They like being strapped in.  Meijers has the kiddie carts which have seats for older children secured in front of a regular shopping cart.  A bit harder to handle than a regular cart, but very useful and the boys love it.  They also like using the restraining belts.  They'll take the belt off, help me select or carry something and sit back down and belt themselves in.  They have the seat belt drill in the car down as well.  The rule is they can't have their treats until they are not only sitting in their booster seats, but belted in as well.

    It's safety, not restriction.  If you use the belt when she behaves well, she won't consider it a punishment when you need to use it when she acts up.  And she will.


    Still I disagree (none / 0) (#43)
    by Militarytracy on Mon May 18, 2009 at 11:02:44 AM EST
    I think all children are different and if her current behavior warranted belting her in I would.  I have seen children that I would have belted in without too many questions.  My generation grew up alright though for the most part without having to be secured to everything, some children it could have benefitted but I don't think it benefits all children across the board.  My worry isn't that she considers it a punishment.  My worry is that she is not "learning" how to conduct herself and grows to consider being "strapped to things" normal.  She learns to conduct herself as the straps in life will allow her to.....and that always makes the strap administerers and controllers very happy.  If nature had intended for all kids to be strapped down though they would have come with straps.  Zoey's mom was never strapped into things outside of a carseat.  With Joshua, the last thing you wanted to do with him was discourage him from moving.  He was encourged to move around all that he could from day one by his physical and occupational therapists as his brain was learning and wiring for movement and his body was always going to be more of a discourgement to his movement ambitions in life.  If she were in real danger of hurting herself I would act accordingly, but living every second of our parenting and grandparenting life attempting to prevent our worst case scenarios seems pathetic and fear based in my opinion.  I don't understand how this nation can be so crazed with preventing every little bump or bruise our own children could experience while being so careless and callous with most of the children of the world.  It just seems so freaky to me.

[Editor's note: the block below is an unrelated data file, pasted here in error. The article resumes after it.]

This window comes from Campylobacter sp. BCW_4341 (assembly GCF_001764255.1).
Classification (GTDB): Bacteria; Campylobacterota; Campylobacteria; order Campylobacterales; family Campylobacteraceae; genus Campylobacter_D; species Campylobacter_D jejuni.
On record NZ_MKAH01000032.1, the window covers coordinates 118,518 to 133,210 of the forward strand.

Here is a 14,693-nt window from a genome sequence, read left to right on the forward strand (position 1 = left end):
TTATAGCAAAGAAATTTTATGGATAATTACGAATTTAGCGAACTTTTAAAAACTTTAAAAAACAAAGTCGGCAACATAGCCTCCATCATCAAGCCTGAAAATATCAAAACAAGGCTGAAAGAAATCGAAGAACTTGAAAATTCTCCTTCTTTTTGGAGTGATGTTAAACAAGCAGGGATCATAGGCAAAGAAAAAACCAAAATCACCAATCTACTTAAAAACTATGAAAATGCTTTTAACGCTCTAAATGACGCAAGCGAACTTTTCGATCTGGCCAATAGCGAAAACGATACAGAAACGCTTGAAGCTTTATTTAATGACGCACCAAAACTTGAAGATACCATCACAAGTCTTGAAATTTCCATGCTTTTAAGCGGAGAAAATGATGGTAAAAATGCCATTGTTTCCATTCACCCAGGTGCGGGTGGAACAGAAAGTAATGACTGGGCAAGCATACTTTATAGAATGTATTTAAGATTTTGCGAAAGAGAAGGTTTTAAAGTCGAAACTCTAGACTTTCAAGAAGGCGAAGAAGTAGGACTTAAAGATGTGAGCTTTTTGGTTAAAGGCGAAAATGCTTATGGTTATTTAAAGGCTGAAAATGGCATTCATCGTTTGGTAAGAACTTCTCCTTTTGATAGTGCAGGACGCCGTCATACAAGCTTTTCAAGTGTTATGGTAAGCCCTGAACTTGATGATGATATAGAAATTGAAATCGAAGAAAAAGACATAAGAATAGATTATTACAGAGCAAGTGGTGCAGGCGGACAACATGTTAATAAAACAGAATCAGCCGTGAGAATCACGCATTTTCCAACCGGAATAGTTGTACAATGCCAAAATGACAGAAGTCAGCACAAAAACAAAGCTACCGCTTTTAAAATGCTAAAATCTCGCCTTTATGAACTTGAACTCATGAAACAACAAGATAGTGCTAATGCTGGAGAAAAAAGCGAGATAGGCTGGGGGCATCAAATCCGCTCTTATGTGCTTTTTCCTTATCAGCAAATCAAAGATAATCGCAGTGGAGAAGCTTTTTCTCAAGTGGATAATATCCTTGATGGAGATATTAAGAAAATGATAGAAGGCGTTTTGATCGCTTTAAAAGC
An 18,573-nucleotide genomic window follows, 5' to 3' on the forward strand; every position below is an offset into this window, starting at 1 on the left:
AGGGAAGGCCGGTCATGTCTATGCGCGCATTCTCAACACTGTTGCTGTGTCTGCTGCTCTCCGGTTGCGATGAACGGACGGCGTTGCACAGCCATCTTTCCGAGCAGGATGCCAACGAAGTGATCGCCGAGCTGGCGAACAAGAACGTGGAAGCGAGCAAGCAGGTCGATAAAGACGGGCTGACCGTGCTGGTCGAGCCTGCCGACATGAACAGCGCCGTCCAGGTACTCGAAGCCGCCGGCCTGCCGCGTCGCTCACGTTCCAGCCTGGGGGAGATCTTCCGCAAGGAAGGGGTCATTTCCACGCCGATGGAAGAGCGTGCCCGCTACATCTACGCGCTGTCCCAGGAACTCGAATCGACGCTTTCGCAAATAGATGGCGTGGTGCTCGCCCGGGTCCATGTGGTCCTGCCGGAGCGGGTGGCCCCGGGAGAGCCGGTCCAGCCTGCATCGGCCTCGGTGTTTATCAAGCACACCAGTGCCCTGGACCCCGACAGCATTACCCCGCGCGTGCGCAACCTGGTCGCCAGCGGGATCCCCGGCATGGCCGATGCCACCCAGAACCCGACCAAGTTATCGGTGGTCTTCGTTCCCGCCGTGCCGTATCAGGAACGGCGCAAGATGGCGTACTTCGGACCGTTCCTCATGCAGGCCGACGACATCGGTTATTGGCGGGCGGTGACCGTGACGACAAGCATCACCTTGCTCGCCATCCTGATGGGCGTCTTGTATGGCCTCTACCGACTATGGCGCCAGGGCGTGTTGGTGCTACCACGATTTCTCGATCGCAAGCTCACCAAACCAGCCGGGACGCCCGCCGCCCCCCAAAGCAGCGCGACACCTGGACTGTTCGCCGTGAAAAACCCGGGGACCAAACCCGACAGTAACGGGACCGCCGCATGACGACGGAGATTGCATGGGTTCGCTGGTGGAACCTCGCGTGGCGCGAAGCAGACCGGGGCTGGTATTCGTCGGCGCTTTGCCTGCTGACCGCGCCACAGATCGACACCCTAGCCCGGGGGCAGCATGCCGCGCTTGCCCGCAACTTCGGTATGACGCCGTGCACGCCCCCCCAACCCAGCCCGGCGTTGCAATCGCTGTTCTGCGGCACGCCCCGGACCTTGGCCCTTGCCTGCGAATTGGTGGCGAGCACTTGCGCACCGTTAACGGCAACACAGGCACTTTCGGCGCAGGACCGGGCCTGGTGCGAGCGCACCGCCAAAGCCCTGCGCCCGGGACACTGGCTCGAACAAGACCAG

Solution: bike helmet. (5.00 / 1) (#48)
    by oculus on Mon May 18, 2009 at 11:34:36 AM EST
    What are you oculus? (none / 0) (#50)
    by Militarytracy on Mon May 18, 2009 at 11:48:18 AM EST
    Some person who settled so many sibling disagreements that you are now our very own Queen Solomon?  When I'm shopping with Fabian and anyone else worried about Zoey's safety I can probably be persuaded to strap a helmet onto Zoey's head if she's freaking them out :)  Once though when I was standing in a group of people talking, Joshua kept getting closer and closer and closer to the street.  There was a woman in the group who was deeply concerned about how close he got to the street.  Sometimes people think that Joshua's physical limitations may also be part of some intellectual limitations too...he obviously has some sort of genetic mutation. Joshua has a fairly giant I.Q. though and was far from dim when he was four. I watched him and her......she was about to wet herself the whole time.  When he and I got in our car alone though, I asked him if what he had been doing he did specifically to pull her chain and shamefaced he admitted that it is a lot fun to jangle adults when you can :)

    Ha. Good for him. (none / 0) (#52)
    by oculus on Mon May 18, 2009 at 12:06:08 PM EST
    BTW:  when my kids were small it was ok to leave them in the car whilst running in to pick up the drycleaning, etc.  And no seatbelts.  It is a wonder they lived!

    The helmet is a great idea! (none / 0) (#53)
    by Fabian on Mon May 18, 2009 at 12:43:06 PM EST
    My youngest came to me when I was in the garage, messing with something.  "Hat." he said.  I was confused.  "Hat!" he insisted a few more times.  Oh! Helmet! I finally realized.  He wanted to ride his bike.  Gotta put his helmet on first.

    But yes, if you trust to providence, I'd go with the helmet.  Some kids are more low key than others, but it just takes one incident/accident.


    I hear you on the overprotection of kids - (5.00 / 1) (#49)
    by Anne on Mon May 18, 2009 at 11:35:49 AM EST
    it made me a little nuts when mine were little, too, although I don't think we had straps on carts 20 years ago.  Mine used to like to ride underneath the cart, usually on top of a bag of dog food, but I didn't let them do it much before they were 4 or 5.